Friday, December 20, 2013

Various, but not random

Gentle knitters,
I must do some catch-up here for there's been a lot of traveling in my recent past and scant time to post. Apologies, because as usual Life trumps Writing. However, you may recall my exhortation to knit something on Knit Something Day (the 29th of November) in lieu of mindless consumerist Black Friday bingeing, and several of you sent photos of your post-Thanksgiving Day efforts, which may be enjoyed below.

Joan W. of Weston, MA, knitted this vase from a Classic Elite pattern.

Preparing to reknit the sleeve; a minor adjustment.
Neuroknitter decided to re-knit part of a sweater on Knit Something Day.
She made a sweater a few years ago that she wore so often, the sleeves stretched out because they were too long and "I felt like they were dragging the rest of the sweater off my shoulder."  Her further explanations are the photo captions.

Old and new sleeve (new on top), a minor adjustment.
Unseemly seam.

Voila! A better seam!
Detail:  Brownie, Neuroknitter's invaluable assistant, steadies the garment as N finishes with mattress-stitch seaming.

Susie B., of NYC, finished this gorgeous bobble-decorated sweater for a toddler.  It took her  a year to knit, but she started before the child could walk.

Deborah N. of Providence, RI, designed and finished a cowl "for a beloved niece, in a beloved yarn that is now, maddeningly, no more--Ecologie Wool from Nashua."

I knitted Superbunny, loosely based on this free pattern from Lion Brand Yarn, adding cape, insignia (with E, the initial of the person with whom he now lives), in Vanna's Choice Cotton Ease (the red sweater) and Classic Elite Bamboo (the rest).


Zontee H. of Brooklyn, NY, crocheted this afghan for an ailing friend. What could be more comforting?

and last but not least is this witty sweater from upcoming Rhode Island designer, Casapinka:

You can find Casapinka's designs on her blog, through Ravelry, Etsy, or at Knit One Quilt Two in Barrington, RI.

Well, that's all that showed up in my Inbox on the post-Thanksgiving weekend. My gratitude to those who contributed, and I hope more of you send me images next year. Meanwhile I've been obsessively busy with finishing, socks, and Mr. Max, my new grandson, who arrived on December 3rd.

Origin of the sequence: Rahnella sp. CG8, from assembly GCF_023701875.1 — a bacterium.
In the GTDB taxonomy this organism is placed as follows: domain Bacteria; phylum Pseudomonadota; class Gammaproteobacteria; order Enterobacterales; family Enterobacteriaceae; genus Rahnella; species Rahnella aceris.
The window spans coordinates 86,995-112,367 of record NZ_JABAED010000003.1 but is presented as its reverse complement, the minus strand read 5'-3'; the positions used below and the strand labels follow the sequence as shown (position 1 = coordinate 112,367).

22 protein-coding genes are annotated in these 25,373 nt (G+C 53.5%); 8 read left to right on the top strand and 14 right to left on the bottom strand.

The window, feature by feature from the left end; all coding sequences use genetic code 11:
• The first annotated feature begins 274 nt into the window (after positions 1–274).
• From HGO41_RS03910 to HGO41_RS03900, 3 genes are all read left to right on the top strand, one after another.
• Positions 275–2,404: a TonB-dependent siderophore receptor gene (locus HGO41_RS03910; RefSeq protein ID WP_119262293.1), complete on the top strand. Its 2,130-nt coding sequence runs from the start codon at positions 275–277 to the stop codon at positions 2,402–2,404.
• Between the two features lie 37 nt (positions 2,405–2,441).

Maxwell David, current and future recipient of many handknits.
Having just returned from an emotional introductory meeting in Los Angeles (he cried A LOT), I can assure you only l'amour d'une grande-mère could compel me to fly a 6,000 mile round trip and drive, aided solely by I-phone GPS, the harrowing freeways of that eternally strange city. On the way back, such are the inevitable, expected, and unprotested longueurs of air travel, that I began a top-down sock in the LA airport, and made it to an inch or so past the heel-turn before deplaning in Providence.  

Murray, his person, I, and another passenger shared the bulkhead seat. I chose this seat because I had to race to catch another flight when the plane landed in Baltimore, and I wanted to be up front. And I love dogs. Murray is a good guy, but the arrangement was actually quite cramped.
Plus, on this long flight (and I sat next to Murray, a Golden Doodle therapy pet, but that is another story...of the shaggy dog genre) I could knit only by holding my arms very close to my body or extended before me in a weirdly strained position. Is that knitting dedication or what? 

Alfie did not appreciate my interrupting his nap for a photo shoot of the LAX sock.

Till the next time, may your holiday celebrations be serene, peaceful, and knit-worthy.

Friday, December 6, 2013

You need this book.

Why? Because it's a great concept and compendium.  Billed as "the ultimate yarn crawl," 60 Quick Knits from America's Yarn Shops (Sixth & Spring 2013)--really is just that. Save on gas and Metrocards; be an armchair knitter/traveler and do the crawl from the comfort of your personal knitting nook, wearing whatever you damn well please.

The patterns within--all in Cascade yarns--come from LYS all over the country. Think about it--part of being a yarn store owner involves guiding patrons towards projects within their technical comfort zones, projects that turn out well without a struggle. It takes a good knitter/designer to understand this.

So IMHO it's brilliant that the editors tapped the creative, accumulated wisdom of these knitting gurus and published sixty of their patterns. And Cascade yarns, especially 220 and 220 Superwash, are backbone yarns: high quality, wonderful colors, durable, excellent value. You can't go wrong with this book. Since the idea here is quick knits, the projects are small, but they're the kinds of things you'll make repeatedly: lovely mittens, charming children's and adults' hats, socks, scarves, shawlettes. This is basic good design that's stylish, classic, and useful.

The publisher has kindly made available one giveaway copy. If you'd like it and you live in the U.S. or Canada (sorry, no overseas mail), post a comment on this blog by midnight December 8th telling me why. I'll choose the knitter with the most interesting reason.

Snowflake Mittens, designed by Trish Mitberg of Knitting Bee, Portland, Oregon.